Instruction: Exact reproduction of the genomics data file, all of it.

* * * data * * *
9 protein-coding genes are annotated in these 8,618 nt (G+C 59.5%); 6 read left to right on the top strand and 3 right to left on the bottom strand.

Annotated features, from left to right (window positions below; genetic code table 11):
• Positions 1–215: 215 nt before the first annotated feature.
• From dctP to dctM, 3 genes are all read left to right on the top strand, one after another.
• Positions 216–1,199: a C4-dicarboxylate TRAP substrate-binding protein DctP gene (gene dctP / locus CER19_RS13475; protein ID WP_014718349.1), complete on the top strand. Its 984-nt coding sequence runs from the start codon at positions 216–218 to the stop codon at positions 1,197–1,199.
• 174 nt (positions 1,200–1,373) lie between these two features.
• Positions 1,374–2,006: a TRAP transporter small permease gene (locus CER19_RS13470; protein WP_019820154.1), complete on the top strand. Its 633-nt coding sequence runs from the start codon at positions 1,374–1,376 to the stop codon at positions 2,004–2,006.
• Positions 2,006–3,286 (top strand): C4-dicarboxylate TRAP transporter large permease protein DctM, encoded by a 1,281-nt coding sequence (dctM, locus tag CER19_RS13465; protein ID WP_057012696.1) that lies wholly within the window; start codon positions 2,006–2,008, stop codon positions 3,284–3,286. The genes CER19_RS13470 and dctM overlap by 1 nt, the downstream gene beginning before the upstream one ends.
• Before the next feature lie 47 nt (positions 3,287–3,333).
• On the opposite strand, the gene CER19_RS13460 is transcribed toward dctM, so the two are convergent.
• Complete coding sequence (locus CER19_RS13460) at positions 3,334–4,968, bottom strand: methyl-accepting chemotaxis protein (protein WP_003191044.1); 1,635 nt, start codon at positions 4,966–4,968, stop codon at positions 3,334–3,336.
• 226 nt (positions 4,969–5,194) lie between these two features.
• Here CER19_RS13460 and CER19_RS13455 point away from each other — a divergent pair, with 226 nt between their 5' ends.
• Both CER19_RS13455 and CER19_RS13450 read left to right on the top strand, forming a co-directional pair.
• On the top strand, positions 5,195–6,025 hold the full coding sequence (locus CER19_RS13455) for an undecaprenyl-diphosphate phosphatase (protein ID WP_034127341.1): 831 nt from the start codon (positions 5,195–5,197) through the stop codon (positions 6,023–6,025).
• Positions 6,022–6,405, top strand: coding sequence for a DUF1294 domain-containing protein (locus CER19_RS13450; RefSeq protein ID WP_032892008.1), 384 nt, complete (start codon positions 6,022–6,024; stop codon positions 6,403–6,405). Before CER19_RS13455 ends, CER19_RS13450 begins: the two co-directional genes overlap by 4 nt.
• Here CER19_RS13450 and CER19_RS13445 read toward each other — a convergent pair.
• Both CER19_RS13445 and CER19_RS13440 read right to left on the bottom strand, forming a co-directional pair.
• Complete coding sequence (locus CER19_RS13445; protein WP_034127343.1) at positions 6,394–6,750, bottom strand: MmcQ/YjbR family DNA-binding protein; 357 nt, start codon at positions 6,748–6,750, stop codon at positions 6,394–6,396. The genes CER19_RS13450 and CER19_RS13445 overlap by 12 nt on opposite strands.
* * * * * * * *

9 protein-coding genes are annotated in these 8,618 nt (G+C 59.5%); 6 read left to right on the top strand and 3 right to left on the bottom strand.

Annotated features, from left to right (window positions below; genetic code table 11):
• Positions 1–215: 215 nt before the first annotated feature.
• From dctP to dctM, 3 genes are all read left to right on the top strand, one after another.
• Positions 216–1,199: a C4-dicarboxylate TRAP substrate-binding protein DctP gene (gene dctP / locus CER19_RS13475; protein ID WP_014718349.1), complete on the top strand. Its 984-nt coding sequence runs from the start codon at positions 216–218 to the stop codon at positions 1,197–1,199.
• 174 nt (positions 1,200–1,373) lie between these two features.
• Positions 1,374–2,006: a TRAP transporter small permease gene (locus CER19_RS13470; protein WP_019820154.1), complete on the top strand. Its 633-nt coding sequence runs from the start codon at positions 1,374–1,376 to the stop codon at positions 2,004–2,006.
• Positions 2,006–3,286 (top strand): C4-dicarboxylate TRAP transporter large permease protein DctM, encoded by a 1,281-nt coding sequence (dctM, locus tag CER19_RS13465; protein ID WP_057012696.1) that lies wholly within the window; start codon positions 2,006–2,008, stop codon positions 3,284–3,286. The genes CER19_RS13470 and dctM overlap by 1 nt, the downstream gene beginning before the upstream one ends.
• Before the next feature lie 47 nt (positions 3,287–3,333).
• On the opposite strand, the gene CER19_RS13460 is transcribed toward dctM, so the two are convergent.
• Complete coding sequence (locus CER19_RS13460) at positions 3,334–4,968, bottom strand: methyl-accepting chemotaxis protein (protein WP_003191044.1); 1,635 nt, start codon at positions 4,966–4,968, stop codon at positions 3,334–3,336.
• 226 nt (positions 4,969–5,194) lie between these two features.
• Here CER19_RS13460 and CER19_RS13455 point away from each other — a divergent pair, with 226 nt between their 5' ends.
• Both CER19_RS13455 and CER19_RS13450 read left to right on the top strand, forming a co-directional pair.
• On the top strand, positions 5,195–6,025 hold the full coding sequence (locus CER19_RS13455) for an undecaprenyl-diphosphate phosphatase (protein ID WP_034127341.1): 831 nt from the start codon (positions 5,195–5,197) through the stop codon (positions 6,023–6,025).
• Positions 6,022–6,405, top strand: coding sequence for a DUF1294 domain-containing protein (locus CER19_RS13450; RefSeq protein ID WP_032892008.1), 384 nt, complete (start codon positions 6,022–6,024; stop codon positions 6,403–6,405). Before CER19_RS13455 ends, CER19_RS13450 begins: the two co-directional genes overlap by 4 nt.
• Here CER19_RS13450 and CER19_RS13445 read toward each other — a convergent pair.
• Both CER19_RS13445 and CER19_RS13440 read right to left on the bottom strand, forming a co-directional pair.
• Complete coding sequence (locus CER19_RS13445; protein WP_034127343.1) at positions 6,394–6,750, bottom strand: MmcQ/YjbR family DNA-binding protein; 357 nt, start codon at positions 6,748–6,750, stop codon at positions 6,394–6,396. The genes CER19_RS13450 and CER19_RS13445 overlap by 12 nt on opposite strands.